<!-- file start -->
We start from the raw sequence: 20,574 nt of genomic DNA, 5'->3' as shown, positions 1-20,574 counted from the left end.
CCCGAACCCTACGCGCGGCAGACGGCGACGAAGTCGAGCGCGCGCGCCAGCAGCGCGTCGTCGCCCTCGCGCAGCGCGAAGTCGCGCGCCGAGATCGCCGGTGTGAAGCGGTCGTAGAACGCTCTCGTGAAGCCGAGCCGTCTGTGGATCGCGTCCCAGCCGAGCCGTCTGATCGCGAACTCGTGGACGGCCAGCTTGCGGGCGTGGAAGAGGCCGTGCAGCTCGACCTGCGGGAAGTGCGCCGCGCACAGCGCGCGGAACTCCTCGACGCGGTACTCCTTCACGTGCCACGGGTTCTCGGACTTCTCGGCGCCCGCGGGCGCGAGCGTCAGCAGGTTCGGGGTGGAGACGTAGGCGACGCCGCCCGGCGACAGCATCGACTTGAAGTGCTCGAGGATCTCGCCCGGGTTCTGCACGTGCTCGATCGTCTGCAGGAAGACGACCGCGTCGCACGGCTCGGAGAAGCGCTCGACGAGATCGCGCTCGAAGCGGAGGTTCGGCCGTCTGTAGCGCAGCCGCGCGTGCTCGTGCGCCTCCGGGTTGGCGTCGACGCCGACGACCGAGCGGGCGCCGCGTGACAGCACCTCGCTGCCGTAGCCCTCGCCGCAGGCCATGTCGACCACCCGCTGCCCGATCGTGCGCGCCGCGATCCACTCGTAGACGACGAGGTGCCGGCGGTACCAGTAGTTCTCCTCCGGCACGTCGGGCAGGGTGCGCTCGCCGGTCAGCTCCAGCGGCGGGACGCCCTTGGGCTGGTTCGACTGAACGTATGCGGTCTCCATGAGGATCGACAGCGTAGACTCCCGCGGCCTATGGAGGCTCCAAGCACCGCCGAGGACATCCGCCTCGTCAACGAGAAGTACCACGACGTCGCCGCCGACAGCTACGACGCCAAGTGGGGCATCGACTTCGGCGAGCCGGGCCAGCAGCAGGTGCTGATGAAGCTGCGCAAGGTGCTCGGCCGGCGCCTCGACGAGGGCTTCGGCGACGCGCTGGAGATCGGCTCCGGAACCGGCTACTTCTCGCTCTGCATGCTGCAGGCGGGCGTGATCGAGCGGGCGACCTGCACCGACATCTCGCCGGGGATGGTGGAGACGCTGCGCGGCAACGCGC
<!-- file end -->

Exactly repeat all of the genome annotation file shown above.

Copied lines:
We start from the raw sequence: 20,574 nt of genomic DNA, 5'->3' as shown, positions 1-20,574 counted from the left end.
CCCGAACCCTACGCGCGGCAGACGGCGACGAAGTCGAGCGCGCGCGCCAGCAGCGCGTCGTCGCCCTCGCGCAGCGCGAAGTCGCGCGCCGAGATCGCCGGTGTGAAGCGGTCGTAGAACGCTCTCGTGAAGCCGAGCCGTCTGTGGATCGCGTCCCAGCCGAGCCGTCTGATCGCGAACTCGTGGACGGCCAGCTTGCGGGCGTGGAAGAGGCCGTGCAGCTCGACCTGCGGGAAGTGCGCCGCGCACAGCGCGCGGAACTCCTCGACGCGGTACTCCTTCACGTGCCACGGGTTCTCGGACTTCTCGGCGCCCGCGGGCGCGAGCGTCAGCAGGTTCGGGGTGGAGACGTAGGCGACGCCGCCCGGCGACAGCATCGACTTGAAGTGCTCGAGGATCTCGCCCGGGTTCTGCACGTGCTCGATCGTCTGCAGGAAGACGACCGCGTCGCACGGCTCGGAGAAGCGCTCGACGAGATCGCGCTCGAAGCGGAGGTTCGGCCGTCTGTAGCGCAGCCGCGCGTGCTCGTGCGCCTCCGGGTTGGCGTCGACGCCGACGACCGAGCGGGCGCCGCGTGACAGCACCTCGCTGCCGTAGCCCTCGCCGCAGGCCATGTCGACCACCCGCTGCCCGATCGTGCGCGCCGCGATCCACTCGTAGACGACGAGGTGCCGGCGGTACCAGTAGTTCTCCTCCGGCACGTCGGGCAGGGTGCGCTCGCCGGTCAGCTCCAGCGGCGGGACGCCCTTGGGCTGGTTCGACTGAACGTATGCGGTCTCCATGAGGATCGACAGCGTAGACTCCCGCGGCCTATGGAGGCTCCAAGCACCGCCGAGGACATCCGCCTCGTCAACGAGAAGTACCACGACGTCGCCGCCGACAGCTACGACGCCAAGTGGGGCATCGACTTCGGCGAGCCGGGCCAGCAGCAGGTGCTGATGAAGCTGCGCAAGGTGCTCGGCCGGCGCCTCGACGAGGGCTTCGGCGACGCGCTGGAGATCGGCTCCGGAACCGGCTACTTCTCGCTCTGCATGCTGCAGGCGGGCGTGATCGAGCGGGCGACCTGCACCGACATCTCGCCGGGGATGGTGGAGACGCTGCGCGGCAACGCGC